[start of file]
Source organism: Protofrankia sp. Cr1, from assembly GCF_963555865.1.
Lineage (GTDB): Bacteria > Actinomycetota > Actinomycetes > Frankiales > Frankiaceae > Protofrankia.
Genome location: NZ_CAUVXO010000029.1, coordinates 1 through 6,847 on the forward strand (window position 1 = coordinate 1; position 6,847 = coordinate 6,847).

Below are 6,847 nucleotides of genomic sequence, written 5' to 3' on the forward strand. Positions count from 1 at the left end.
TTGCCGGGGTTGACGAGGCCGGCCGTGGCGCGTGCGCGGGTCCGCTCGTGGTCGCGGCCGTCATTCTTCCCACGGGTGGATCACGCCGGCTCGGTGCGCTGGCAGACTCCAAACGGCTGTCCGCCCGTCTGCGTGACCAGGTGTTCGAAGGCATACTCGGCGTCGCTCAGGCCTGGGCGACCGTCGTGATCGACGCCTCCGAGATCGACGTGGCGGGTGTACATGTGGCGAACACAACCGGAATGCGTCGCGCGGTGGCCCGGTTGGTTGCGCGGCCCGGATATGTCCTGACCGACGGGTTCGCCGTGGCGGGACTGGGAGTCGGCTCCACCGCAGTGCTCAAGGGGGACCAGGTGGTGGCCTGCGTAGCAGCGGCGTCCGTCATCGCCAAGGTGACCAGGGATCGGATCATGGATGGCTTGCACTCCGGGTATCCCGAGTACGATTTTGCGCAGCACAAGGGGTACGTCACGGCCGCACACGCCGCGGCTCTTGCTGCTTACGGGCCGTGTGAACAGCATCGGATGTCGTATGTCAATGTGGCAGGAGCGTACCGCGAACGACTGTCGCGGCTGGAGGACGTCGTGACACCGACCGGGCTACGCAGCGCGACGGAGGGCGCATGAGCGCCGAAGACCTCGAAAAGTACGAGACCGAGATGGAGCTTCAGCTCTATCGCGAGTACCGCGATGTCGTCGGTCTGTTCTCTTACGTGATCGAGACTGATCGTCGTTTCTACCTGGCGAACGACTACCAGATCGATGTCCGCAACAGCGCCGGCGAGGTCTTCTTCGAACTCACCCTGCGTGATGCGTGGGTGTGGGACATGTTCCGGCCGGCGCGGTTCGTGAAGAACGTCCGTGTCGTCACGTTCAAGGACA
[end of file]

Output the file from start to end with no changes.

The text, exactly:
Source organism: Protofrankia sp. Cr1, from assembly GCF_963555865.1.
Lineage (GTDB): Bacteria > Actinomycetota > Actinomycetes > Frankiales > Frankiaceae > Protofrankia.
Genome location: NZ_CAUVXO010000029.1, coordinates 1 through 6,847 on the forward strand (window position 1 = coordinate 1; position 6,847 = coordinate 6,847).

Below are 6,847 nucleotides of genomic sequence, written 5' to 3' on the forward strand. Positions count from 1 at the left end.
TTGCCGGGGTTGACGAGGCCGGCCGTGGCGCGTGCGCGGGTCCGCTCGTGGTCGCGGCCGTCATTCTTCCCACGGGTGGATCACGCCGGCTCGGTGCGCTGGCAGACTCCAAACGGCTGTCCGCCCGTCTGCGTGACCAGGTGTTCGAAGGCATACTCGGCGTCGCTCAGGCCTGGGCGACCGTCGTGATCGACGCCTCCGAGATCGACGTGGCGGGTGTACATGTGGCGAACACAACCGGAATGCGTCGCGCGGTGGCCCGGTTGGTTGCGCGGCCCGGATATGTCCTGACCGACGGGTTCGCCGTGGCGGGACTGGGAGTCGGCTCCACCGCAGTGCTCAAGGGGGACCAGGTGGTGGCCTGCGTAGCAGCGGCGTCCGTCATCGCCAAGGTGACCAGGGATCGGATCATGGATGGCTTGCACTCCGGGTATCCCGAGTACGATTTTGCGCAGCACAAGGGGTACGTCACGGCCGCACACGCCGCGGCTCTTGCTGCTTACGGGCCGTGTGAACAGCATCGGATGTCGTATGTCAATGTGGCAGGAGCGTACCGCGAACGACTGTCGCGGCTGGAGGACGTCGTGACACCGACCGGGCTACGCAGCGCGACGGAGGGCGCATGAGCGCCGAAGACCTCGAAAAGTACGAGACCGAGATGGAGCTTCAGCTCTATCGCGAGTACCGCGATGTCGTCGGTCTGTTCTCTTACGTGATCGAGACTGATCGTCGTTTCTACCTGGCGAACGACTACCAGATCGATGTCCGCAACAGCGCCGGCGAGGTCTTCTTCGAACTCACCCTGCGTGATGCGTGGGTGTGGGACATGTTCCGGCCGGCGCGGTTCGTGAAGAACGTCCGTGTCGTCACGTTCAAGGACA